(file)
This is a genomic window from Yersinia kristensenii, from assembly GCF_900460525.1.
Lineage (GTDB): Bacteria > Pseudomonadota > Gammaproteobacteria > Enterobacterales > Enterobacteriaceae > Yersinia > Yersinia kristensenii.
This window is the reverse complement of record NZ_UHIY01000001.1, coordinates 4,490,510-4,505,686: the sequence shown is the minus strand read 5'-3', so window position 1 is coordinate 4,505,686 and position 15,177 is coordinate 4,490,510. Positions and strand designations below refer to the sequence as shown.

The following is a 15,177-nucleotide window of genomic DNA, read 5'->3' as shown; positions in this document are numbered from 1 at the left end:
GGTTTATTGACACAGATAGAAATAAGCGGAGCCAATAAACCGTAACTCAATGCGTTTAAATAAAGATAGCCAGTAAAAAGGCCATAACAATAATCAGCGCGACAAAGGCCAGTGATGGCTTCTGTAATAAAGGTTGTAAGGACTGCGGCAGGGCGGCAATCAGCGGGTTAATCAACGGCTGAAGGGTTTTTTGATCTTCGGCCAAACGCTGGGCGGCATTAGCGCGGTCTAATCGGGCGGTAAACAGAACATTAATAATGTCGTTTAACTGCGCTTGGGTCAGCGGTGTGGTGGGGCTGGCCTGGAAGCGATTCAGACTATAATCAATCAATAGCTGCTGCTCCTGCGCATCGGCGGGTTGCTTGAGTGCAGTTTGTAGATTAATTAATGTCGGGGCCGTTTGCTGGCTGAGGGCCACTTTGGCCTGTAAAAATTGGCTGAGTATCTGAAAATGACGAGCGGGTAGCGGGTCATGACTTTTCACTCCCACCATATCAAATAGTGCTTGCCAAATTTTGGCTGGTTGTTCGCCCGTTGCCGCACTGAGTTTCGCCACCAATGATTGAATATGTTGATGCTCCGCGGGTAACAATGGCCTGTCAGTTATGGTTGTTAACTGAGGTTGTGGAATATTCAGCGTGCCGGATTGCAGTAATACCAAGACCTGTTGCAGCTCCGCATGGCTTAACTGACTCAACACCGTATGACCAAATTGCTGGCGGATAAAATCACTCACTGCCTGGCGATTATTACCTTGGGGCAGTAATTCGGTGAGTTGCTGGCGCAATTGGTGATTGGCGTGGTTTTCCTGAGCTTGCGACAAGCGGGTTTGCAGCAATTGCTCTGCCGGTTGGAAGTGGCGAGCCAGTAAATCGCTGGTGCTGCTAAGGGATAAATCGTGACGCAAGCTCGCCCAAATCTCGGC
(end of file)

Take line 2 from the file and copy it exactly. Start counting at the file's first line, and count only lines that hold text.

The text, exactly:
Lineage (GTDB): Bacteria > Pseudomonadota > Gammaproteobacteria > Enterobacterales > Enterobacteriaceae > Yersinia > Yersinia kristensenii.